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Credentials Display

Barb Hooper, PhD, OTR/L, FAOTA; Jyothi Gupta, PhD, OTR/L, FAOTA; Andrea Bilics, PhD, OTR/L, FAOTA; Steven D. Taff, PhD, OTR/L, FNAP, FAOTA

Abstract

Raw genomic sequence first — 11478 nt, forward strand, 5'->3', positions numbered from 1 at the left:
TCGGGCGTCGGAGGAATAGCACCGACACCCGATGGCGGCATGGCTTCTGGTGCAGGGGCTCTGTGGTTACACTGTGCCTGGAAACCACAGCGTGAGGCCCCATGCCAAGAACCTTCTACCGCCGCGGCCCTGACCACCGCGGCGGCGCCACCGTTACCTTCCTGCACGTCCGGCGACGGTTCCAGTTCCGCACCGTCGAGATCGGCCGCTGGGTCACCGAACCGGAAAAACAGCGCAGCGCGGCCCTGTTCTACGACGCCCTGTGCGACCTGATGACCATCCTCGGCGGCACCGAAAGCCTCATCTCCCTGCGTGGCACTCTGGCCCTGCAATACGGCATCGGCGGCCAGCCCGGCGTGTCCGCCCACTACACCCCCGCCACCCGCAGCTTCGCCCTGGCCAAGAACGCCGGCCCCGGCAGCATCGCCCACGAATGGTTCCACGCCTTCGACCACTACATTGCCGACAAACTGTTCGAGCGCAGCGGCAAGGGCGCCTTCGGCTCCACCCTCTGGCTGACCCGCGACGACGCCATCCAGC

The preferred focus for education research in occupational therapy increasingly rests on studies that investigate efficacy and effectiveness in the teaching-learning context. While important, the almost exclusive promotion of outcomes-focused studies can come at the expense of other forms of inquiry, including philosophy, history, and theory-building. To fully inform education and enhance practice, outcomes-focused research needs the conceptual foundation provided by philosophical, historical, and theory-building studies. In this paper, the authors suggest that the research enterprise in occupational therapy education is in its infancy and, therefore, quite susceptible to shortcuts that head straight to outcomes. To address this issue, the authors promote an approach where theory-building studies and philosophical explorations both precede and enrich all research endeavors, including those aimed at identifying “what works” in professional education.